How important has remote working become to you?

There have been reports that some people who started to work remotely from home during pandemic lockdowns want to continue to do so rather than return to the tedious commute to the office.

Some people are even saying that they would rather lose their jobs than be forced to return to the office.

They cite the improvement in work-life balance that had resulted from not having to commute and the flexibility and more time they have had with their families or on their hobbies.

Several large organisations, such as Facebook, J P Morgan and Google have already either delayed returns to office-based working or given employees the option of remaining remotely.

Others are offering what is called a hybrid solution, where people can spend some of their time working remotely and may only be required to come into the office for certain meetings or for a couple of days each week.

One UK-based recruitment and job search organisation has reported a 40% increase in searches for roles that offer remote options.

It may be that the current difficulties employers are having in recruiting suitably qualified people means that quitting a job where the employer is refusing to allow remote working is less risky than it might otherwise be.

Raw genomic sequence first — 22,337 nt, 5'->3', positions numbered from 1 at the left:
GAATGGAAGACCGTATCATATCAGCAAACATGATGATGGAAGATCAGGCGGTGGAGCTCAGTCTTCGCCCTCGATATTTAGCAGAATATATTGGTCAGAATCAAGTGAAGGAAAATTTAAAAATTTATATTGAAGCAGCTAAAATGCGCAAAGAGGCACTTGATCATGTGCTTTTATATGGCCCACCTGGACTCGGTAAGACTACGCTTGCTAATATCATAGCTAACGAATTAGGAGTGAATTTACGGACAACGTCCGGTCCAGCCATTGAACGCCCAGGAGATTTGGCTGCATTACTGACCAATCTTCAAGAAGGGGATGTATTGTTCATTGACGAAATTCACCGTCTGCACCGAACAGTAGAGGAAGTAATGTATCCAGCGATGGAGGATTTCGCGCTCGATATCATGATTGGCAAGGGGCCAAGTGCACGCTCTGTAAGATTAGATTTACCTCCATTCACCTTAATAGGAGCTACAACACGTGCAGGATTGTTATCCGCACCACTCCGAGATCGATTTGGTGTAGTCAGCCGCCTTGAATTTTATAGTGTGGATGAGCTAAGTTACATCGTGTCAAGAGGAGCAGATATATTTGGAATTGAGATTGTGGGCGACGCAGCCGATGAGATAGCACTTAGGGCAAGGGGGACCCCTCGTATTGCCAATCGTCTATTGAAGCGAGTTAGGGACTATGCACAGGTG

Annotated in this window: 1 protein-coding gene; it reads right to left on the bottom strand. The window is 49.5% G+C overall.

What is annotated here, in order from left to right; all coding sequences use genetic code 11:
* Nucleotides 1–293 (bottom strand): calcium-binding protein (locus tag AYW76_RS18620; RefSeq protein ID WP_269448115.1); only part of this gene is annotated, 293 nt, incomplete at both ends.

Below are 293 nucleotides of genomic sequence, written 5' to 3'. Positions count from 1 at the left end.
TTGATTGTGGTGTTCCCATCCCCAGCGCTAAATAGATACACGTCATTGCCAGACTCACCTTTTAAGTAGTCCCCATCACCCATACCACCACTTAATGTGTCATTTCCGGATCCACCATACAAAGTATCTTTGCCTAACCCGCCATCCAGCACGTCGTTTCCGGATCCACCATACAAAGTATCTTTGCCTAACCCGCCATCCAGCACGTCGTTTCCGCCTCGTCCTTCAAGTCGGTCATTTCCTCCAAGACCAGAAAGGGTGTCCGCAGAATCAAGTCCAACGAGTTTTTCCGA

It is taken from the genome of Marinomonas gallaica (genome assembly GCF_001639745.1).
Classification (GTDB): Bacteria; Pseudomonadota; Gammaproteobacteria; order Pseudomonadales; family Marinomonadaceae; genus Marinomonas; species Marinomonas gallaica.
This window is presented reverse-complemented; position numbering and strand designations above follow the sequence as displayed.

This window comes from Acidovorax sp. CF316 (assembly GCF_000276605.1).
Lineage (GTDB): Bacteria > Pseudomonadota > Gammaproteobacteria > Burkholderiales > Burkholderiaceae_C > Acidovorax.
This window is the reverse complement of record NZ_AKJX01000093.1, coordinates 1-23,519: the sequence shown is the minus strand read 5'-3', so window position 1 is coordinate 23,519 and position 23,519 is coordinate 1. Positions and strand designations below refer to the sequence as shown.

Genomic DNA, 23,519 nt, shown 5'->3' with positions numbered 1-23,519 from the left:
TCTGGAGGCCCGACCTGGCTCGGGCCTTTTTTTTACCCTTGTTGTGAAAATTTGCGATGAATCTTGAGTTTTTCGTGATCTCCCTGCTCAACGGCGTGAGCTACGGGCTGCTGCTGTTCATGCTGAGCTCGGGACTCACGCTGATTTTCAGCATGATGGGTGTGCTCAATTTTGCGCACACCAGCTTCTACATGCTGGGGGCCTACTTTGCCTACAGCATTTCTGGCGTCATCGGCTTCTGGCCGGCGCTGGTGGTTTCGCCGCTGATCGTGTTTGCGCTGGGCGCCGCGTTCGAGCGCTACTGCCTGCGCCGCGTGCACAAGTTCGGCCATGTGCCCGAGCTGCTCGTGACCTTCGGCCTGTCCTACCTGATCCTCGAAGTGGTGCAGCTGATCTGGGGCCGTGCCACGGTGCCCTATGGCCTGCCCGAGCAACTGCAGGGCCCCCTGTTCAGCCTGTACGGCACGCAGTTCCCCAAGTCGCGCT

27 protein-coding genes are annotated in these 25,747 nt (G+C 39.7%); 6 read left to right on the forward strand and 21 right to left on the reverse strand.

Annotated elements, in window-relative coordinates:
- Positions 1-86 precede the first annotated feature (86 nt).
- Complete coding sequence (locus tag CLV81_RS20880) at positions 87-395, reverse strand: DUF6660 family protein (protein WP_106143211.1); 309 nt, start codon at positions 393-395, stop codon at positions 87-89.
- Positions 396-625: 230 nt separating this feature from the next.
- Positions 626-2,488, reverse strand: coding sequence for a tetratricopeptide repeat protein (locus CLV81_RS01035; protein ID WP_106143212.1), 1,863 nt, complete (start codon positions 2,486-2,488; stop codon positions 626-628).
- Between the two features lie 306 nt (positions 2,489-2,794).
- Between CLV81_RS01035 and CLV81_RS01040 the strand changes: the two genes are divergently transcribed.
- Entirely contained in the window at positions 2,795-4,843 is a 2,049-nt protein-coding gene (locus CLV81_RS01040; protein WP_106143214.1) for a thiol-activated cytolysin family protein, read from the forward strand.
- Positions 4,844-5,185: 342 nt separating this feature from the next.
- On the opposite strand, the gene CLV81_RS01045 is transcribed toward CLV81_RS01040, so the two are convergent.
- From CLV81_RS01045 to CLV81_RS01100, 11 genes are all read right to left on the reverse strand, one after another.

Would you be prepared to leave your job if your employer cancelled all remote working?


In an era of remote working is it time to revise our working practices?

It has been clear for some time that many people forced to work remotely because of the pandemic have found that they prefer this and are reluctant to return to the office.

Employers, too, have realised that it not only reduces overheads but that it does not lead to a reduction in productivity.

But many people even working remotely have stuck to the traditional 9-5 pattern and now researchers at the leading business research and advisory company, Gartner, have looked at this way of working and are concluding that it is causing significant damage to employees, particularly causing an increase in fatigue.

They argue that “In today’s context, office-centric work is a square peg and the remote environment is a round hole.”

The formalised working day based on office hours, they argue, was established in the 1920s and is “unsuitable for the remote environment where we do not have concrete signals to start or end our workday”.

It also questions the need for meetings as the best way to collaborate, much of it no longer necessary, it argues, in an age of email, instant messaging and shared drives.

The researchers’ findings are to some extent supported by another piece of research reported by Wired which described various experiments based on the Scandinavian model.

While productivity improved among those businesses that tried a shorter, five-hour day, there were some downsides, generally in the area of losing something on the relationship level, in team culture and loyalty.